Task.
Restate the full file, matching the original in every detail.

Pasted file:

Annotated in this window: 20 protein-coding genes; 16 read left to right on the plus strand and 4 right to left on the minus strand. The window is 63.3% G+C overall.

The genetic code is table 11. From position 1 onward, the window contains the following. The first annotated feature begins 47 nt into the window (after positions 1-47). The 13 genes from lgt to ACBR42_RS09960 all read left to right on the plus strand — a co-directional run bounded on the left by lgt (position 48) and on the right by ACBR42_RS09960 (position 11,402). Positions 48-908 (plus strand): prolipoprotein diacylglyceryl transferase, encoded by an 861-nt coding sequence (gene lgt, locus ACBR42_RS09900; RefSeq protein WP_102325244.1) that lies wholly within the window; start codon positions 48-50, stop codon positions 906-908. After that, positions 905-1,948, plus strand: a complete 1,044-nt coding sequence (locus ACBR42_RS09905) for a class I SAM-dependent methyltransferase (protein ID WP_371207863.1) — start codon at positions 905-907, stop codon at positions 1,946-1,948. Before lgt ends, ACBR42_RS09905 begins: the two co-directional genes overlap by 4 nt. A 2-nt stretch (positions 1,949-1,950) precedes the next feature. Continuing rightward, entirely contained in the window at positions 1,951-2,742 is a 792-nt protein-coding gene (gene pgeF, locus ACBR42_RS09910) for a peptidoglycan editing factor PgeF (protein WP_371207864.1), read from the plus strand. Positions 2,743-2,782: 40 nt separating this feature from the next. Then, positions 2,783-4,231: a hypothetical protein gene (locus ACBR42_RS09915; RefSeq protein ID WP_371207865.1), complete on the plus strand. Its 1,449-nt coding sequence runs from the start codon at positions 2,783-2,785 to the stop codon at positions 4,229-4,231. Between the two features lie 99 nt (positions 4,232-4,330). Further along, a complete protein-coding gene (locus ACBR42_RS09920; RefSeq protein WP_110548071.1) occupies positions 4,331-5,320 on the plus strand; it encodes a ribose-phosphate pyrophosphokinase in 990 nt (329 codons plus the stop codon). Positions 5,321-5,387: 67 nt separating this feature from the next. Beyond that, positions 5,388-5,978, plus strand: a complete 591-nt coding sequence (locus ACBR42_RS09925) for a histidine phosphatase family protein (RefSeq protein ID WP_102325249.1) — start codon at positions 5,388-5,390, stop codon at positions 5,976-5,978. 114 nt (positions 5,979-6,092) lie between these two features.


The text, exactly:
Annotated in this window: 20 protein-coding genes; 16 read left to right on the plus strand and 4 right to left on the minus strand. The window is 63.3% G+C overall.

The genetic code is table 11. From position 1 onward, the window contains the following. The first annotated feature begins 47 nt into the window (after positions 1-47). The 13 genes from lgt to ACBR42_RS09960 all read left to right on the plus strand — a co-directional run bounded on the left by lgt (position 48) and on the right by ACBR42_RS09960 (position 11,402). Positions 48-908 (plus strand): prolipoprotein diacylglyceryl transferase, encoded by an 861-nt coding sequence (gene lgt, locus ACBR42_RS09900; RefSeq protein WP_102325244.1) that lies wholly within the window; start codon positions 48-50, stop codon positions 906-908. After that, positions 905-1,948, plus strand: a complete 1,044-nt coding sequence (locus ACBR42_RS09905) for a class I SAM-dependent methyltransferase (protein ID WP_371207863.1) — start codon at positions 905-907, stop codon at positions 1,946-1,948. Before lgt ends, ACBR42_RS09905 begins: the two co-directional genes overlap by 4 nt. A 2-nt stretch (positions 1,949-1,950) precedes the next feature. Continuing rightward, entirely contained in the window at positions 1,951-2,742 is a 792-nt protein-coding gene (gene pgeF, locus ACBR42_RS09910) for a peptidoglycan editing factor PgeF (protein WP_371207864.1), read from the plus strand. Positions 2,743-2,782: 40 nt separating this feature from the next. Then, positions 2,783-4,231: a hypothetical protein gene (locus ACBR42_RS09915; RefSeq protein ID WP_371207865.1), complete on the plus strand. Its 1,449-nt coding sequence runs from the start codon at positions 2,783-2,785 to the stop codon at positions 4,229-4,231. Between the two features lie 99 nt (positions 4,232-4,330). Further along, a complete protein-coding gene (locus ACBR42_RS09920; RefSeq protein WP_110548071.1) occupies positions 4,331-5,320 on the plus strand; it encodes a ribose-phosphate pyrophosphokinase in 990 nt (329 codons plus the stop codon). Positions 5,321-5,387: 67 nt separating this feature from the next. Beyond that, positions 5,388-5,978, plus strand: a complete 591-nt coding sequence (locus ACBR42_RS09925) for a histidine phosphatase family protein (RefSeq protein ID WP_102325249.1) — start codon at positions 5,388-5,390, stop codon at positions 5,976-5,978. 114 nt (positions 5,979-6,092) lie between these two features.